and enjoying the presence on campus of women who were not then
admitted to the regular sessions. The women came mostly from the
ranks of public-school teachers who needed credits for degrees or
toward the upgrading of their teaching certificates. Scattered among
them were a few high school students who wanted to get a flying start
on their college entrance. Dean D. B. Bryan, who had directed the
summer program since 1924, continued in that capacity until 1949
In the years of the war, the summer term became a more integral
part of the school year, with male students seeking to speed up their
graduation before the military draft took them. For women and men
not subject to service in the armed forces, staying on the campus was
unusually appealing because of the restrictions on travel and other
inconveniences imposed by the national emergency. For the summer
of 1943 the regular nine-week term was offered, beginning June 8 and
ending August 7, for a fee of $37.50. Nine credit hours could be
earned by taking three courses. For those wishing more credits, as in
the case of students facing the draft, a twelve week session ran until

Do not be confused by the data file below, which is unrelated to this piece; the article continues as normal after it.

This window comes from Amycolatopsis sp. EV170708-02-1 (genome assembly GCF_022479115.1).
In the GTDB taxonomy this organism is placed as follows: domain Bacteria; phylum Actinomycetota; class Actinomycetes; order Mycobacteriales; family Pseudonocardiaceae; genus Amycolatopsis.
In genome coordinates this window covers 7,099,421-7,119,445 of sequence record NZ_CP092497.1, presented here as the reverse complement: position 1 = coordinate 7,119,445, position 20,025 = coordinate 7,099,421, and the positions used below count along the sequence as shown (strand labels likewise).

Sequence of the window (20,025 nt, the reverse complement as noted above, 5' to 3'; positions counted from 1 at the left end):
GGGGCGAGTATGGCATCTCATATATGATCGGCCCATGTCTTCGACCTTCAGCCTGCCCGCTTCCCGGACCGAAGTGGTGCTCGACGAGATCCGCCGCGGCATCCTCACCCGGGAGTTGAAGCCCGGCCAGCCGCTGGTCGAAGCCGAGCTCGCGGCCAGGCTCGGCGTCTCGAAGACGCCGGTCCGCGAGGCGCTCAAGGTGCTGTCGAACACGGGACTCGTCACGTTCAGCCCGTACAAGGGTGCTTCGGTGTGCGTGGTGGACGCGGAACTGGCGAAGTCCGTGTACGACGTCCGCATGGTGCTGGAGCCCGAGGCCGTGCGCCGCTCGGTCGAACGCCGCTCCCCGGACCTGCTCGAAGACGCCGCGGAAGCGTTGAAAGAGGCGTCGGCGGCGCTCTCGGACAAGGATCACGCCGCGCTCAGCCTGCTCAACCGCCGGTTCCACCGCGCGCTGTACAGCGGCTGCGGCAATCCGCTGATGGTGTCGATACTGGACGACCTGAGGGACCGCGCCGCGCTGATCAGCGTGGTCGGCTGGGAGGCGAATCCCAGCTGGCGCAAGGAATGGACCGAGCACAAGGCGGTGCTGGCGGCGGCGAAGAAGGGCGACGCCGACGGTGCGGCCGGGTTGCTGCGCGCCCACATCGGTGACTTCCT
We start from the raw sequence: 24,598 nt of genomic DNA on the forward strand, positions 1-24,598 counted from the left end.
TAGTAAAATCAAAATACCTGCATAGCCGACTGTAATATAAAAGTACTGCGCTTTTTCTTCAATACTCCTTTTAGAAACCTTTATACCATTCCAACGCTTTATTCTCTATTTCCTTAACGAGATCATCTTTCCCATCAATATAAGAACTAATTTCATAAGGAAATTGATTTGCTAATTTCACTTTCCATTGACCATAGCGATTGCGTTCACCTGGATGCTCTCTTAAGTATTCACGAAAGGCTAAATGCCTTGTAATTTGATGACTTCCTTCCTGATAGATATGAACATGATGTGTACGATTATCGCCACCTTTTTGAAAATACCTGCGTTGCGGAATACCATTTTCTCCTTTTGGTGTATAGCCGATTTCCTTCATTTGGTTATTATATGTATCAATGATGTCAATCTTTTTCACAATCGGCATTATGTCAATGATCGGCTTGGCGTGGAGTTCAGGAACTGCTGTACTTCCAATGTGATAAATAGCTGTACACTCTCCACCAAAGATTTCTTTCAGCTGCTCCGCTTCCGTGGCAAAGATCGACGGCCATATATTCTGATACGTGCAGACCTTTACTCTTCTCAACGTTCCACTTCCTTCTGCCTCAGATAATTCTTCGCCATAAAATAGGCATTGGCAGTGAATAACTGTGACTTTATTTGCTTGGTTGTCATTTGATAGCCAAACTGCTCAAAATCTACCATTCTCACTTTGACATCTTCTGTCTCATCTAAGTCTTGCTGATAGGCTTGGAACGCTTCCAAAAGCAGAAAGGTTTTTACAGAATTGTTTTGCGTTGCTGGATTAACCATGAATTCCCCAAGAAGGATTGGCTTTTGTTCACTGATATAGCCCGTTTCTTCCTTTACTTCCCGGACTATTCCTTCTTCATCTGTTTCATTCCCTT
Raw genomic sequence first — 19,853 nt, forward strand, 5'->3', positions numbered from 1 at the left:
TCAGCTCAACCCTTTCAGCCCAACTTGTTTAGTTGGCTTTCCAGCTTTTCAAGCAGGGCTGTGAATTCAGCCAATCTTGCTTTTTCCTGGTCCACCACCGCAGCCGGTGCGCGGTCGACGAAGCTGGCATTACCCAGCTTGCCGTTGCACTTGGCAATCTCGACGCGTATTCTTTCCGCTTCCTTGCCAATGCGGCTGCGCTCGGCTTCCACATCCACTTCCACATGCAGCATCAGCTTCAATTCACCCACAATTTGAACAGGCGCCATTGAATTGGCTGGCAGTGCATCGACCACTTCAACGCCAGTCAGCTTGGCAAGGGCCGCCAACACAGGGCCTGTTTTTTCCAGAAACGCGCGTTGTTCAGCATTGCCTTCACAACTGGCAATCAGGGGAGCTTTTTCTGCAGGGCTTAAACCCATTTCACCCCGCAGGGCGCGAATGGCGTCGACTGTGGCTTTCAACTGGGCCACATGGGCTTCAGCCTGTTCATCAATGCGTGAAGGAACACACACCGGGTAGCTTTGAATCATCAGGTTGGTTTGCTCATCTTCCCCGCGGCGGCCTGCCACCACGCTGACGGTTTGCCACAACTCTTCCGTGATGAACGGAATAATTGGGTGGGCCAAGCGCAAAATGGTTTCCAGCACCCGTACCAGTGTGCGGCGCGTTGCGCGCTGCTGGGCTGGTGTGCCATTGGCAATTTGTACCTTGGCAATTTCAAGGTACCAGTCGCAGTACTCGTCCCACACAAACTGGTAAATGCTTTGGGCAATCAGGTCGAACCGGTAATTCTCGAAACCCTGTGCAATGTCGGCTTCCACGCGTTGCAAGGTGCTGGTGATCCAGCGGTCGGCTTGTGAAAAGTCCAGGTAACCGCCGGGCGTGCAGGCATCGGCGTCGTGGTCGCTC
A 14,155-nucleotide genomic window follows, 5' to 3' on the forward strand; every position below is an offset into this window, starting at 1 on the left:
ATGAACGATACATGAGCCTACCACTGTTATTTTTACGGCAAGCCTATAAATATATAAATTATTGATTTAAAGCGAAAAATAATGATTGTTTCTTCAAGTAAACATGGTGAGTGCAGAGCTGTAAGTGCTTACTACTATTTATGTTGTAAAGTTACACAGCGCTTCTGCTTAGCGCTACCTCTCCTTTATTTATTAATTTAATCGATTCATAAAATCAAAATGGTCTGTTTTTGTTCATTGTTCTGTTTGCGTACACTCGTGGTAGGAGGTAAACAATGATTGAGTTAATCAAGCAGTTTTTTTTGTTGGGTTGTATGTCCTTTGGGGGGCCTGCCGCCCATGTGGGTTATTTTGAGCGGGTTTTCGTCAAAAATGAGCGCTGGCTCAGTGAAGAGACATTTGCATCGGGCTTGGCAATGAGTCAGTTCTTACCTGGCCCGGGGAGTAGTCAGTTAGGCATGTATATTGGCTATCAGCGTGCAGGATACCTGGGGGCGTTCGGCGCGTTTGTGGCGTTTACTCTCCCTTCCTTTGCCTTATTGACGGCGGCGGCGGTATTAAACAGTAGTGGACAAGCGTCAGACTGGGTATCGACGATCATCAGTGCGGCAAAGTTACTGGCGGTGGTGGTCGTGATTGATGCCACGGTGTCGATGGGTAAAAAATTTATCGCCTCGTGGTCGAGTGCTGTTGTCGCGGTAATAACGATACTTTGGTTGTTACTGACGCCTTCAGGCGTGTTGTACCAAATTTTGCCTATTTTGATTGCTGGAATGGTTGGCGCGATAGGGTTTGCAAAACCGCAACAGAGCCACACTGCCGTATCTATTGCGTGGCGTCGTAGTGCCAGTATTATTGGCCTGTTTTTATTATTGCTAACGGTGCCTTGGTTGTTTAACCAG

August 27, with a possible load of twelve credit hours. Tuition for the
longer term was fifty dollars, and classes for both terms were held
daily. For those wartime years, enrollment ranged from three-hundred
fifty to four hundred, with women making up from one-third to one-
half of the student body.
Just as the college was crowded by returning servicemen in the
early postwar years, so was summer school. Many of the veterans
wished to complete their education quickly and get on with their
professional careers; they went to school the year round. For 1946
through 1948, summer school was double that of the war years, with
the peak achieved in 1948, when 853 students were registered. In that
period a change was made in the status of the faculty, which for the
first time was employed on a twelve-month basis. A parallel
requirement was to teach two summers out of three.
After the summer of 1949, Prof. Jasper L. Memory, who in his long
career served the college in many valuable ways, was involved in
summer-school planning, although he was not named director until
1956. Memory came in as the flood of veterans began to subside, and
summer-school enrollment reached a low of 338 in 1954. Because of
that trend the summer-teaching requirement for the faculty was
changed to every other year.
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